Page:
• California Curves block – SBAMQG’s QuiltCon 2021 Community Outreach Quilt Challenge

    Although the 2021 QuiltCon looks quite different next year, SBAMQG is still excited to participate in virtual workshops, shows, and of course the Community Outreach Quilt Challenge. Our 2021 quilt will be donated to an organization in Santa Cruz County helping with those impacted by the CZU lightning complex fire.

    QuiltCon’s 2021 Community Outreach Quilt Challenge theme is Curves! To read more about the complete guidelines including quilt size, equivalent theme colors in different brands, and rules, see The MQG’s challenge post here.

    Thank you to Elizabeth McGinnis for submitting the chosen block for the outreach quilt, aptly named “California Curves”.

    Please track your progress on instagram with #sbamqgcommunityquilt2021. Completed blocks can be dropped off at Pat’s house (Capitola), please email sbamqg@gmail.com for delivery/shipping address.

    If you are queasy about sewing curves, there are numerous tutorials on youtube.  Here’s one:  https://www.youtube.com/watch?v=c4WFZIU-vyw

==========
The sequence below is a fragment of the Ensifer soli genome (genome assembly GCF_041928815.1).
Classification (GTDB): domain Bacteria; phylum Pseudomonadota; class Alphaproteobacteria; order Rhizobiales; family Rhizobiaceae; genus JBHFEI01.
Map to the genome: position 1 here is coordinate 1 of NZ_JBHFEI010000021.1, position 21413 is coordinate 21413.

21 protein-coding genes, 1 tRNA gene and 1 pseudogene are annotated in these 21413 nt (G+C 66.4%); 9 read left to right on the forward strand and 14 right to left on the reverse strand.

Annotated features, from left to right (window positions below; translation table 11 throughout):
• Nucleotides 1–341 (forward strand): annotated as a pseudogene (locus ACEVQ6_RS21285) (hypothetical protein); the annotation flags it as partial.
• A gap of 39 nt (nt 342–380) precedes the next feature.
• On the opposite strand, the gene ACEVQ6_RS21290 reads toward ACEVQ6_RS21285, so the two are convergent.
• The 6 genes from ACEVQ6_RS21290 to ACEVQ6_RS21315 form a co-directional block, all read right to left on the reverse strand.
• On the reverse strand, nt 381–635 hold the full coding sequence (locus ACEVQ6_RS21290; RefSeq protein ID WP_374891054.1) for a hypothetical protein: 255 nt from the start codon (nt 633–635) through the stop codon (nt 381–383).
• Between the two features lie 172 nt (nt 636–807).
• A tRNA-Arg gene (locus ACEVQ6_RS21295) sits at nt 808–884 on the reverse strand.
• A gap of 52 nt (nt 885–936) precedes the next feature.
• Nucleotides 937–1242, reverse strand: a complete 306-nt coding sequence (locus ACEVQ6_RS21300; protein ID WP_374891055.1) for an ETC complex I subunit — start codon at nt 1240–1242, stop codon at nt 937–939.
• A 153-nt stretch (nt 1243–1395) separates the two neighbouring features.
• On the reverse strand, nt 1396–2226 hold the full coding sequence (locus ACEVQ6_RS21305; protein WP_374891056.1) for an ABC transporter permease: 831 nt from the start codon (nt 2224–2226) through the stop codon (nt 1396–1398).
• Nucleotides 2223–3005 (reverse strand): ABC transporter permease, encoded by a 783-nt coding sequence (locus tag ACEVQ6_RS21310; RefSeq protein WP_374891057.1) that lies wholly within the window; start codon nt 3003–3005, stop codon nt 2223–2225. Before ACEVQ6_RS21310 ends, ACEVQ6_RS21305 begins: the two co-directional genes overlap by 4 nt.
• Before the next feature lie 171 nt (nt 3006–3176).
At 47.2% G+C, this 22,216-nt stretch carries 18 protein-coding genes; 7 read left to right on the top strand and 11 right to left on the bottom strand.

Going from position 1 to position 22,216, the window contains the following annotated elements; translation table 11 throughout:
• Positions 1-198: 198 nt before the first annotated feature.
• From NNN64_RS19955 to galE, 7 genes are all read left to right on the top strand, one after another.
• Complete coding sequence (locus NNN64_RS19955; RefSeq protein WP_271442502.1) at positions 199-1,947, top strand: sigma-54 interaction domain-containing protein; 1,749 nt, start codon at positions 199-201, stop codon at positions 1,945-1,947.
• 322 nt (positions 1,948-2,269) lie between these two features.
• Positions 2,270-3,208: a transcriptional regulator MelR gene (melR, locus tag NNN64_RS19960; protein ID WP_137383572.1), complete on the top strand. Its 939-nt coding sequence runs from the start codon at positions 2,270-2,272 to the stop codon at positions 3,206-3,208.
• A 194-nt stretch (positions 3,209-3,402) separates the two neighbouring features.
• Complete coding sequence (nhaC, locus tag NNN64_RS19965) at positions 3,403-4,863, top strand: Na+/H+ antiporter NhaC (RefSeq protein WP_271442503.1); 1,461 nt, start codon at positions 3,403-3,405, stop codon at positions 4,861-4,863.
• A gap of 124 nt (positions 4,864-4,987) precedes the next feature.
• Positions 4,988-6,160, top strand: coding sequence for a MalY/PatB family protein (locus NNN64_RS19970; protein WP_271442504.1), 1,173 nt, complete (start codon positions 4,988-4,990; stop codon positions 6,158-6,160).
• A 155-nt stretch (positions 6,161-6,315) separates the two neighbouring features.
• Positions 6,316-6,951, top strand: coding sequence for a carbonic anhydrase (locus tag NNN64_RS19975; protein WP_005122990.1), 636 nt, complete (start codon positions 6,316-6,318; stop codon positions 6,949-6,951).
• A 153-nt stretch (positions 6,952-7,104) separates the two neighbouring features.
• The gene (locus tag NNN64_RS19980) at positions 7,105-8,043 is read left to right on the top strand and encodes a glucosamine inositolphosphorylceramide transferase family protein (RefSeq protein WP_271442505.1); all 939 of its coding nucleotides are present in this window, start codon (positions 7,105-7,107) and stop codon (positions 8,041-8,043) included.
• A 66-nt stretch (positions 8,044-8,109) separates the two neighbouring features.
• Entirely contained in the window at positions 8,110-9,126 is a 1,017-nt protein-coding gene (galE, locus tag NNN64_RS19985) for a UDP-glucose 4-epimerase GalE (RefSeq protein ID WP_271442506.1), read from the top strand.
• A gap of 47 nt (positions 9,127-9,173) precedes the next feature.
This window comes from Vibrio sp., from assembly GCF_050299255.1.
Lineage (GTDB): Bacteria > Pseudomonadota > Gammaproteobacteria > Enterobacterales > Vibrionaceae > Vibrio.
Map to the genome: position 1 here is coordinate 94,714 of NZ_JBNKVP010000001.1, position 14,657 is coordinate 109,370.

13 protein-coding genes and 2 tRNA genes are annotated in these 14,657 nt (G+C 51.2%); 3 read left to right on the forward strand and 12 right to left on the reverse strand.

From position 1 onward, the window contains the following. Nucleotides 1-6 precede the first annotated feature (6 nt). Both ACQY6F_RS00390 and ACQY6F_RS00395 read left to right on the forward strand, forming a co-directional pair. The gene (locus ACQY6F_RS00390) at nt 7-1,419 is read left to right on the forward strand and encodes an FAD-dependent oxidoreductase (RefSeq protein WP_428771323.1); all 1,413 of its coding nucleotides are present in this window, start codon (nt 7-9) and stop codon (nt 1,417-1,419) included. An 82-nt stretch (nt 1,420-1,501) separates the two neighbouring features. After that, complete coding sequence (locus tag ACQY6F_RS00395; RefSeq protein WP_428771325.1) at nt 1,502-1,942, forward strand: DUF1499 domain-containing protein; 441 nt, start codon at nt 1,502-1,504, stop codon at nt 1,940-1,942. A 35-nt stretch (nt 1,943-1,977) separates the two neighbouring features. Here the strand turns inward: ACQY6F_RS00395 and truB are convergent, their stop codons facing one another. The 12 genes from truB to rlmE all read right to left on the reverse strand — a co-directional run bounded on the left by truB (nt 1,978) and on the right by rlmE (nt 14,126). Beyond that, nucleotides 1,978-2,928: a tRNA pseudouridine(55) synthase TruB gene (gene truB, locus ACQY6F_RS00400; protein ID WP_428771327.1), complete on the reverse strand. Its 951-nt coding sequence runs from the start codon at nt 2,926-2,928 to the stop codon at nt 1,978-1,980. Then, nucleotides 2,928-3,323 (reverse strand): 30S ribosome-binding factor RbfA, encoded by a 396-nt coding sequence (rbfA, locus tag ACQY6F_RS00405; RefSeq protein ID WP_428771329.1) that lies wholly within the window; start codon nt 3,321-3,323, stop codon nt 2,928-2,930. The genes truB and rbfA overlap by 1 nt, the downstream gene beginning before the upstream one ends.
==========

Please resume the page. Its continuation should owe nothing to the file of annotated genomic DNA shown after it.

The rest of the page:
California Curves

    Color Palette for 2021 QuiltCon Community Outreach Quilt

     

    Example Blocks

    Cut (5) 12” squares from 5 different fabrics, using the QuiltCon palette (bright white, apricot/mango, tiger/dark orange, sky blue, cobalt blue, indigo)

    Fabric hints:  If you use white, use a pure white, or “arctic” white.  An off-white will look dingy with these colors.  If you use a print for the colors, be sure that it doesn’t introduce a new color.  Small prints look better.

    Making the block:

      1. Stack the 5 squares. With chalk, lightly draw 4 curves on the top square, to make sure you like the spacing of your curve.  The curves do not need to be perfect arcs or echoes. Make sure to leave at least 1-2 inches on the last, largest curve to allow for seam. allowance
    Stack all 5 of your 12″ squares and draw 4 curves on the top square

    2. Cut gentle curves through all five layers, following the chalk lines, using a sharp rotary cutter (or scissors). Use one hand to hold the fabric squares in place so they don’t move while cutting—watch your fingers!